Ciao is the most famous Italian word. Even if it will sound strange, it entered the Italian language only in the twentieth century.
It comes from the Venetian word s’ciao, meaning “[I am your] slave” and it implies putting oneself at the disposal of the other person. It was therefore a reverential salutation, similar to the servus in use at the Austrian Imperial court.
Nevertheless, from the nineteenth century it spread as informal greeting first in Lombardy, where it took the altered form. Evidence is found in the “Dictionary of the Venetian dialect” by Giuseppe Boerio (1829), in which it is described as a “way to greet others with a lot of confidence.”
Its first appearance in a literary work dates back to 1874, in a Giovanni Verga’s novel entitled “Eros”: «Ciao! Alberto le fissò addosso un lungo sguardo, che valeva per lo meno quanto il ciao» (Hello! Alberto gave her a long glance, which had as much meaning as the hello”.)
Nowadays in Italy it is the most common greeting used among friends and acquaintances.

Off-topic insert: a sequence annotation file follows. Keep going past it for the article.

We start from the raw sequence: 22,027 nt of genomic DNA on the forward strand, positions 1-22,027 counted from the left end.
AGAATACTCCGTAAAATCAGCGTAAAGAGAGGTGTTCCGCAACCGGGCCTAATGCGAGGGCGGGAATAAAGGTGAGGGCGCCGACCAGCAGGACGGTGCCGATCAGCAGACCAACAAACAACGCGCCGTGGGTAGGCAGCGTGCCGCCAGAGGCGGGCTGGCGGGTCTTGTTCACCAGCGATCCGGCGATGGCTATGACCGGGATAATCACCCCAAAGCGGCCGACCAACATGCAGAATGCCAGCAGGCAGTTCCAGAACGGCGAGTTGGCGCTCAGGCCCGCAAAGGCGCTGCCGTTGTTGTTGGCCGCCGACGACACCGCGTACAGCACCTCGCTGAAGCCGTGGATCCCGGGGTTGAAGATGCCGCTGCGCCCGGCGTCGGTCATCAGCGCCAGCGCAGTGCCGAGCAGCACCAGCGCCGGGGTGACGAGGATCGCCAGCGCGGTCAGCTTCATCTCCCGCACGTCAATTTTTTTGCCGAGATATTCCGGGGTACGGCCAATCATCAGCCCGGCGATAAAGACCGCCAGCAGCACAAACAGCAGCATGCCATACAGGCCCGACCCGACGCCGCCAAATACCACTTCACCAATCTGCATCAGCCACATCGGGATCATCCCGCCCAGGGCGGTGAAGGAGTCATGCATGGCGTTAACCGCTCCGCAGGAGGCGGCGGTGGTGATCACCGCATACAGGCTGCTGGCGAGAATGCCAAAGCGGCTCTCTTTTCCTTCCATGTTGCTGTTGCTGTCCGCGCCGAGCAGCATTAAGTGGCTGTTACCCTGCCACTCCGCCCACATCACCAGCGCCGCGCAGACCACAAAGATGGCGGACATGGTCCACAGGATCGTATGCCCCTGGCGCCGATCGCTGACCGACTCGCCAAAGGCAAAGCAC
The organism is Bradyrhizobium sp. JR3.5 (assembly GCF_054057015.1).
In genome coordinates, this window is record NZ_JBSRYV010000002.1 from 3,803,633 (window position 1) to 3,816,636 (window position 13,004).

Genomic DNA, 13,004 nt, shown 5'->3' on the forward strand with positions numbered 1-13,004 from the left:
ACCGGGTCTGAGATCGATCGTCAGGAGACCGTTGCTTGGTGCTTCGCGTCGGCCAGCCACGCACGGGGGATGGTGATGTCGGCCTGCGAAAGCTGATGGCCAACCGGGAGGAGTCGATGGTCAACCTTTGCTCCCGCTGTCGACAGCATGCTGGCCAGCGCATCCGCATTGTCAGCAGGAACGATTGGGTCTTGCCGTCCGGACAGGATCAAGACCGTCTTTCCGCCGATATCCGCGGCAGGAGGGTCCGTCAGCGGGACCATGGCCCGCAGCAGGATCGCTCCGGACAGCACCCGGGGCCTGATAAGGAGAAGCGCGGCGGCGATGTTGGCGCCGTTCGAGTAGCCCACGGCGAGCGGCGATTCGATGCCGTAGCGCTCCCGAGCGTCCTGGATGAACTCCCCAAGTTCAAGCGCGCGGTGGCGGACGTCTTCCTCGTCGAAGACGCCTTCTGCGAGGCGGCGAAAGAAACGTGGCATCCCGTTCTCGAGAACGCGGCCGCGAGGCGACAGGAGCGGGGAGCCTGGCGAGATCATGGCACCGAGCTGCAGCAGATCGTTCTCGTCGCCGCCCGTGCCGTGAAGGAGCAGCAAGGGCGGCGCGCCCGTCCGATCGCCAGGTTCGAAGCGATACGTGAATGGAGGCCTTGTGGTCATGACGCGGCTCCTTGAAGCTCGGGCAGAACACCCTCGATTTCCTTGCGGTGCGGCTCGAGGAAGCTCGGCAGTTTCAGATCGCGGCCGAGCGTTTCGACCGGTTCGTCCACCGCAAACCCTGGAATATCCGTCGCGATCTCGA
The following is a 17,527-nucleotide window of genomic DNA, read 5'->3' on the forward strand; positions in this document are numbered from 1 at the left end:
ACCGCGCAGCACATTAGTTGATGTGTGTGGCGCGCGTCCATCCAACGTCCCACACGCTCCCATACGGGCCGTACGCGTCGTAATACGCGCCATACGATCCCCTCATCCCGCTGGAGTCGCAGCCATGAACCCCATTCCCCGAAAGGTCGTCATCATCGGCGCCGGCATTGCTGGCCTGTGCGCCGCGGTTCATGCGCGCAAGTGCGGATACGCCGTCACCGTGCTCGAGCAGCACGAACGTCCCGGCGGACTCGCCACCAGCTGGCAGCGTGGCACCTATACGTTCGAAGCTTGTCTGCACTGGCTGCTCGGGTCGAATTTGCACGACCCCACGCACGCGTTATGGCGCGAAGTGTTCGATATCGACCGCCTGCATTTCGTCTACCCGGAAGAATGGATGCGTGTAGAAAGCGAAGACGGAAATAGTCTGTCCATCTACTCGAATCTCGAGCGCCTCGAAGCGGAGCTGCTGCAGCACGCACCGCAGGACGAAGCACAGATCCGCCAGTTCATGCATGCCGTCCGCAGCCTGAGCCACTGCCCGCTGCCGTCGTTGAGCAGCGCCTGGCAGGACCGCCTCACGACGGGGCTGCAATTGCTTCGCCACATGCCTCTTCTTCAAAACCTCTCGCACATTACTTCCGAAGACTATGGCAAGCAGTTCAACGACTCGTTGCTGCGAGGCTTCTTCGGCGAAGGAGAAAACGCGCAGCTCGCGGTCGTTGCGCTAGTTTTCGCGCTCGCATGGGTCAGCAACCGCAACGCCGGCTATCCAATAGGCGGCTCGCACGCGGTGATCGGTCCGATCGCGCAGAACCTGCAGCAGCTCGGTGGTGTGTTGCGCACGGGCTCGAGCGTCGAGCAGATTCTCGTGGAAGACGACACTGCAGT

Abroad I heard many people saying it to say goodbye, whereas In Italy it is used both when we part and when we meet (probably more when we meet, actually). It also happened to me (for example in Germany) that many people greeted me using ciao (at the hotel or at the restaurant). It sounded very weird because in Italy we don’t say it to people we don’t know, or that we have just met, but only to persons we know very well or with whom we feel a certain bond. Of course, you readers of My Corner of Italy are totally authorized to say Ciao to me!
Sometimes it is also used ironically to emphasize the fact that something is too hard to do, or that you do not believe the words of someone. In that case, with a sarcastic tone we say: “Sì, ciao!” (Yes, bye!) or “Va be’, ciao!” (Ok, bye!) to say “it’s impossible or unbelievable“.